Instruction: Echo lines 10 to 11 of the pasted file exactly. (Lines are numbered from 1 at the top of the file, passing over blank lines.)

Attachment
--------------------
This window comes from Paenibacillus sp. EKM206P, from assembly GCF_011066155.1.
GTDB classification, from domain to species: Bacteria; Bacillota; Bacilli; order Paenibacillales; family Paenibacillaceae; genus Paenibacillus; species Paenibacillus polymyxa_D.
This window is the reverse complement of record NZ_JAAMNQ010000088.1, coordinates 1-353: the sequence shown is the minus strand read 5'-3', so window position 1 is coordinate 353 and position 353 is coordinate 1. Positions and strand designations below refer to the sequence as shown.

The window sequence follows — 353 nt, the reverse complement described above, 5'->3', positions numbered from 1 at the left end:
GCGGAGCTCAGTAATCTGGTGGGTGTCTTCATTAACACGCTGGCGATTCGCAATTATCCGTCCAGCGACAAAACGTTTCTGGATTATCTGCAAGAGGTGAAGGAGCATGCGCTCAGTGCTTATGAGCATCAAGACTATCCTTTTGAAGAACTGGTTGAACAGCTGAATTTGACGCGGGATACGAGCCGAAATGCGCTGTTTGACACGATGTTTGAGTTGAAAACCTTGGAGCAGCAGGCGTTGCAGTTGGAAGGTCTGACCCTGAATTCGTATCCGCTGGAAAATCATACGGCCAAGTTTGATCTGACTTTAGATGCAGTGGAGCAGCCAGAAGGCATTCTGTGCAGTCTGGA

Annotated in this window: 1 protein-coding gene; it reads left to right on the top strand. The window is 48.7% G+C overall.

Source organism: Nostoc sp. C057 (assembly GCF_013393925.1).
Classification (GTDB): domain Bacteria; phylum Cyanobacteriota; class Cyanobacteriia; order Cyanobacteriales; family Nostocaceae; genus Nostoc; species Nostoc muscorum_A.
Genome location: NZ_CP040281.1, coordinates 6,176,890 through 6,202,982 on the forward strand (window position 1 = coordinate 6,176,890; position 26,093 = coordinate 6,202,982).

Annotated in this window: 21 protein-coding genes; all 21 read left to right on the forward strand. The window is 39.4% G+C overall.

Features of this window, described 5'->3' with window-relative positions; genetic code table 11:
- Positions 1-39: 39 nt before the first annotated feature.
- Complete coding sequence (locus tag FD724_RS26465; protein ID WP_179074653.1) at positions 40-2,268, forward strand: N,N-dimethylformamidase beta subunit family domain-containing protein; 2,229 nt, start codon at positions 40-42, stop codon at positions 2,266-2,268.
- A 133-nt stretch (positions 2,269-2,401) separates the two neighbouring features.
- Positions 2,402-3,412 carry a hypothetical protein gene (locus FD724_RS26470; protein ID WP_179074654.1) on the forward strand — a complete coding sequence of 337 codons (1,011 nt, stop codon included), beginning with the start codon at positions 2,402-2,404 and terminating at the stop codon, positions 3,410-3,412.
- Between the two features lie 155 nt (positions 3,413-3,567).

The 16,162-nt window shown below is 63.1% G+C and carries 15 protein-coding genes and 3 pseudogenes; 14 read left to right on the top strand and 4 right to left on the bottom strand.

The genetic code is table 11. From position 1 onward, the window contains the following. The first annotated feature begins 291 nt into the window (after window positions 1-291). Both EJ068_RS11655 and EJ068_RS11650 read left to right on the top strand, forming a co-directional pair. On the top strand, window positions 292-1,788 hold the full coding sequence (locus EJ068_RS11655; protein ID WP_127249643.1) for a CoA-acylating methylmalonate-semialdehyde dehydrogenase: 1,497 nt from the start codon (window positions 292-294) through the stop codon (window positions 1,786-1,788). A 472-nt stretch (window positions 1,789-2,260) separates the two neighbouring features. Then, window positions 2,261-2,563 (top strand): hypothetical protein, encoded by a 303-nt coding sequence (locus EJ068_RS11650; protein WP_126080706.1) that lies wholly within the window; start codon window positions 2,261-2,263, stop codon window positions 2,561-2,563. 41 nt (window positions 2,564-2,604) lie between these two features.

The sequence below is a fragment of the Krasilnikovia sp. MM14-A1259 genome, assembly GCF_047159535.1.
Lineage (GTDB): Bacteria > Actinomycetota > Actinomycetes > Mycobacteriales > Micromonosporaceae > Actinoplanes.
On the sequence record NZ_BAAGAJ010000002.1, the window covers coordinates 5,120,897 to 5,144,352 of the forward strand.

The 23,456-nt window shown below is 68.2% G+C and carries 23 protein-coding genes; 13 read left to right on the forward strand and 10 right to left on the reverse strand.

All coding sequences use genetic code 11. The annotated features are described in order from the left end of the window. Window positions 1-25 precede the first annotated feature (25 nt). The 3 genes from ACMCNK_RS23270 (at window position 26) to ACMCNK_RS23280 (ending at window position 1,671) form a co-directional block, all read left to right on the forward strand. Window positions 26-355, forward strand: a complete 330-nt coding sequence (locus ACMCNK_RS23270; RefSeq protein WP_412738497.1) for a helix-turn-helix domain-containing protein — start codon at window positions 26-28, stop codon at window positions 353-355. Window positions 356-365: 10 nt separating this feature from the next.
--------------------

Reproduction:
Annotated in this window: 21 protein-coding genes; all 21 read left to right on the forward strand. The window is 39.4% G+C overall.

Features of this window, described 5'->3' with window-relative positions; genetic code table 11: